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TURMOIL IN THE MARKETS : Q&A : What It Means for Investors

March 04, 1994|KATHY M. KRISTOF | TIMES STAFF WRITER

What does the tumult in the stock and bond markets mean for individual investors? What should you do with your money? Here are some answers to these and other questions:

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Q What is happening to the financial markets?

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A There's been a major selloff in both the stock and bond markets, which is mainly attributed to a rise in interest rates and inflation fears, triggered when the Federal Reserve Board on Feb. 4 opted to hike a key short-term interest rate (the federal funds rate) by a quarter of a percentage point.

Falling rates--which helped stimulate economic growth while reducing the attractiveness of alternative investments such as savings accounts and money market funds--had been a key reason for an almost continuous three-year rise in stock prices. Falling rates had also created profits for bond investors, because it made their bonds--issued at higher yields--more valuable.

But for many investors, the Fed's action signaled an end to three years of falling interest rates. And investors have been further spooked by signs of rising inflation, which could lead to further interest rate hikes by the Fed.

Also, big investors, including so-called hedge funds, have been unloading bonds, putting further pressure on bond prices to fall and yields to rise. (Yields and prices move in opposite directions.)

Interestingly, however, the U.S. economy is on a roll, posting strong growth that is reflected in higher corporate profits, consumer spending, home and auto sales--factors that should boost stock prices.

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Q Is this the start of a long slide in stock prices a so-called bear market--or is this a buying opportunity?

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A Market experts are divided. Some say today's market is as much as 50% overvalued; they expect the Dow Jones industrial average to drop below 3,000 before the correction is over.

Others maintain that while the market is likely to remain volatile in the near term, longer-term prospects look bright because the economy is gaining steam.

Overall, however, nearly everyone believes this market bears close scrutiny.

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Q What should I do now?

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A The answer depends, in part, on your investment horizon.

If you've got lots of time before you'll need your money, you should look beyond today's volatility and ask yourself two questions: Are U.S. companies likely to grow and prosper over the next decade, just as they have grown and prospered throughout the nation's history? If so, are the companies or mutual funds that you invested in likely to share in the positive effects of that growth?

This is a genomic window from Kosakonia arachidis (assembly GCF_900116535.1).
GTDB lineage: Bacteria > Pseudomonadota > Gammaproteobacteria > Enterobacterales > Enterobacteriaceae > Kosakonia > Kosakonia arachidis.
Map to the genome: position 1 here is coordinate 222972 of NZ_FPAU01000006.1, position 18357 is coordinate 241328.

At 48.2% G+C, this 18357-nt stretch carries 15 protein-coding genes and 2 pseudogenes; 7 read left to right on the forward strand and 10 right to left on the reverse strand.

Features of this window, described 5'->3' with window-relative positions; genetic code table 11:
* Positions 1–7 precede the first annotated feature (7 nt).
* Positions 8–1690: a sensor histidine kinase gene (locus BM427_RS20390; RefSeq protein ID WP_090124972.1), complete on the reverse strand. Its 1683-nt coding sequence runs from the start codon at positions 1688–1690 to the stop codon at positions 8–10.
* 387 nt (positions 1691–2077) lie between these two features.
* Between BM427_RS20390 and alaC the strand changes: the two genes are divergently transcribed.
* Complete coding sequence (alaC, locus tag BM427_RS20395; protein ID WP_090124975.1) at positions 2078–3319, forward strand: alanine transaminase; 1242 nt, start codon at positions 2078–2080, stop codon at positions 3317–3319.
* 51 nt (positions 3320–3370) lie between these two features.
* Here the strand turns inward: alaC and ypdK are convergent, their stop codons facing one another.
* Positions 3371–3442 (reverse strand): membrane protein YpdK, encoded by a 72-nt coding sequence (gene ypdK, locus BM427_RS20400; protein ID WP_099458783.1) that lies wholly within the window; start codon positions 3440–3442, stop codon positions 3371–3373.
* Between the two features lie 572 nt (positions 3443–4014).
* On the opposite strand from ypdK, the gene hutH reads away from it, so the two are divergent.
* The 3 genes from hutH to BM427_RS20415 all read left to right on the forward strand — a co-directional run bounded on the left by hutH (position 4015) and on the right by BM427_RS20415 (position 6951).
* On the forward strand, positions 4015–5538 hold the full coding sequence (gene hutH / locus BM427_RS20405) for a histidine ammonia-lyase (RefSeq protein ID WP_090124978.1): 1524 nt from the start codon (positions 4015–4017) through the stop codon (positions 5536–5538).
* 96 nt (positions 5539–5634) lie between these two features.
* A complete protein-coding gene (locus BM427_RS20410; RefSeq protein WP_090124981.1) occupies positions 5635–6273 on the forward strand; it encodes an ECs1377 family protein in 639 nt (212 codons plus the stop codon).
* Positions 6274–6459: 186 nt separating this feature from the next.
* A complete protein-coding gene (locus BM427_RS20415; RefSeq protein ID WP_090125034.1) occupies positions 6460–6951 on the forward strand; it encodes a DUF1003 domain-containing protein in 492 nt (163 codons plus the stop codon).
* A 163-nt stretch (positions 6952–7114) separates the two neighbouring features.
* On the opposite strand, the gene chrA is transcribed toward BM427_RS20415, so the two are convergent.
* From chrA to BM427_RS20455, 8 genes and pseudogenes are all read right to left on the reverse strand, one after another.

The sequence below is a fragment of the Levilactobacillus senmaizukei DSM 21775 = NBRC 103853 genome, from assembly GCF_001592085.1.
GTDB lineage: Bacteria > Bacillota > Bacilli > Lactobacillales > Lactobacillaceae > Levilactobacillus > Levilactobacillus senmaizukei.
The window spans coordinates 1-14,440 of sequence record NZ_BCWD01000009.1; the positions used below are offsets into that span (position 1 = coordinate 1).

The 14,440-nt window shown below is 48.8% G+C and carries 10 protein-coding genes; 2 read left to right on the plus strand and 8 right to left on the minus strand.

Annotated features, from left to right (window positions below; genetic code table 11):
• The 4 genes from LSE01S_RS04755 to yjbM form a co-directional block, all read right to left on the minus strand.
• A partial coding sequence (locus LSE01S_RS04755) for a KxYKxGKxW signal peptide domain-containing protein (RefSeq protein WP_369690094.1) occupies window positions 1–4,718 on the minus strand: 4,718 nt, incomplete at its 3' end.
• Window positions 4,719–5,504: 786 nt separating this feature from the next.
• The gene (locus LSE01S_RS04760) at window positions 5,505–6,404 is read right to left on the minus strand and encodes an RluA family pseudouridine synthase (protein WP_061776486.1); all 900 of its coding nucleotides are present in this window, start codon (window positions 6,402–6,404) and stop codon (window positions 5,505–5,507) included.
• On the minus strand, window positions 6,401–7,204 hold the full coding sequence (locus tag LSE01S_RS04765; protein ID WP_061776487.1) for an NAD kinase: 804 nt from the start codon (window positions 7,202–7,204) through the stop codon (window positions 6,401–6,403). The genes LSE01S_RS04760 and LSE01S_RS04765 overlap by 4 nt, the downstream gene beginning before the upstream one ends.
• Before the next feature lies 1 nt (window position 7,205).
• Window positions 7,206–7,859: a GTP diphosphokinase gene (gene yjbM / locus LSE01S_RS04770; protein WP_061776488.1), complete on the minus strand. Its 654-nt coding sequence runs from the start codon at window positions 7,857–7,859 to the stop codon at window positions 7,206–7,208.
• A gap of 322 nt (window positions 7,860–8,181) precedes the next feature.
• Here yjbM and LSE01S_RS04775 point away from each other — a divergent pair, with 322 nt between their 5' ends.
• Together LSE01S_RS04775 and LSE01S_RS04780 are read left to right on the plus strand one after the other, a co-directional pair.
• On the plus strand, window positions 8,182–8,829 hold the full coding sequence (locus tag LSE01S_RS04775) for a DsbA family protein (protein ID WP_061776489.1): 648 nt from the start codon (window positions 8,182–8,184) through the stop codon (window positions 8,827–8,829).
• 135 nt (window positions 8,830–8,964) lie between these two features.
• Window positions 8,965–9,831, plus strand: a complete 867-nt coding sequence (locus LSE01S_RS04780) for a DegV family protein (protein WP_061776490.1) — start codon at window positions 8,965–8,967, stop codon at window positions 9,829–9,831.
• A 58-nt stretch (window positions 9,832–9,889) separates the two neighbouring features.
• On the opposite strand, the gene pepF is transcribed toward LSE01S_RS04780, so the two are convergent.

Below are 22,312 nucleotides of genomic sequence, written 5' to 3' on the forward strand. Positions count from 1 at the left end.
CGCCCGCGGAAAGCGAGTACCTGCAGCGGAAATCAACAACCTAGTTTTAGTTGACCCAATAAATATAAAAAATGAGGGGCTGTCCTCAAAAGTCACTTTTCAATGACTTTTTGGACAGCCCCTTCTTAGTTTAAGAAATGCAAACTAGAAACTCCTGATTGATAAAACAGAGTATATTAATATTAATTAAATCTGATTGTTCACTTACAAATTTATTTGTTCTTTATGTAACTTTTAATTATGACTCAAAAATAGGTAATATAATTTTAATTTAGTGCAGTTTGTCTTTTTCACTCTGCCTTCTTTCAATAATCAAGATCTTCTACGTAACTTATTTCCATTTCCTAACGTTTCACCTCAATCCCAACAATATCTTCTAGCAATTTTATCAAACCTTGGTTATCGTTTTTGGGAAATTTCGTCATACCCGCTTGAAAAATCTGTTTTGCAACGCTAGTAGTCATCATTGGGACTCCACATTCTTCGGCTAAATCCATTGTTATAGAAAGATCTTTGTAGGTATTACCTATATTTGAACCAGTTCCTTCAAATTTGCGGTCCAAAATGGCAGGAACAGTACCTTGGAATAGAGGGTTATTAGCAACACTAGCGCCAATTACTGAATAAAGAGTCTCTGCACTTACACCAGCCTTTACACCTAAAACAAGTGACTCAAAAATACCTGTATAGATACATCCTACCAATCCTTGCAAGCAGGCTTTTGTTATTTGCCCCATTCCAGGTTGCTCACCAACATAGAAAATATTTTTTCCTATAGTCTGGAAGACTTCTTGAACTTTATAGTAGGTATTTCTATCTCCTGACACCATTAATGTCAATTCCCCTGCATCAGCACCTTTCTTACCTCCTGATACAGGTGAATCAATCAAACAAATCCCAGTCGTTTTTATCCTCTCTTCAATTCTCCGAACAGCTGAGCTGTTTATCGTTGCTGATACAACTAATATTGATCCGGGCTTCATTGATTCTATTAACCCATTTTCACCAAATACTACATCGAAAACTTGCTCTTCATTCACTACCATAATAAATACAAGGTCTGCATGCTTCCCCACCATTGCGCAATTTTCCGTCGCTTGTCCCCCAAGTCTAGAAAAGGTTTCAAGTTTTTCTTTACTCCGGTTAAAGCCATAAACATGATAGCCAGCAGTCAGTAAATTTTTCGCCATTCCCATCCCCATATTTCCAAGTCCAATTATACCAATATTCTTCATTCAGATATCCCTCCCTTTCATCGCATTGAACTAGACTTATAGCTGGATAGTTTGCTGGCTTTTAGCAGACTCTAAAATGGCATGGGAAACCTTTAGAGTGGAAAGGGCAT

Unless you've invested in poorly managed funds or companies, the answer is probably yes. In that case, don't panic. You can afford to ride out the current tumult.

But if you'll need your money within five years and cannot afford to risk any loss of principal, the issues are different. Seriously consider cashing in some investments and putting the proceeds in a bank or money market fund. The markets may do well over the long haul, but in the short run they can be highly volatile. You don't want to be in a position where you're forced to sell at a bad time.

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Q I'd like to stay invested in mutual funds and individual stocks and bonds. Should I adjust my mix?

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A Do a portfolio review, taking a realistic look at your investments to determine whether the fundamental reasons that you invested still hold.

Some stocks are likely to do well over the coming months, even if the Dow Jones industrial average dives. That means looking at the revenue and earnings prospects of companies in which you hold stock; looking at the investment objectives of your mutual funds, and considering the yields, credit quality and maturity dates of your bonds.

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Q Are there any investments that look good right now?

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A Some experts believe the op portunities are good in mortgage-backed securities. "Ginnie Mae" mutual funds look particularly attractive because the underlying mortgages in these funds are insured by the federal government.

When rates are falling, these funds look risky because of something called "prepayment risk," which boils down to mortgage borrowers paying off their loans early and giving you back your principal at a time when your reinvestment opportunities are limited. But when interest rates are rising, prepayment risk is slight, says Peter Van Dyke, managing director of T. Rowe Price in Baltimore.

Individual stock investments may also be sound as long as investors choose carefully, says Richard Bernstein, manager of quantitative analysis at Merrill Lynch in New York. Look for companies that will do well in an improving economy, such as manufacturers, industrial concerns and conglomerates, he says.

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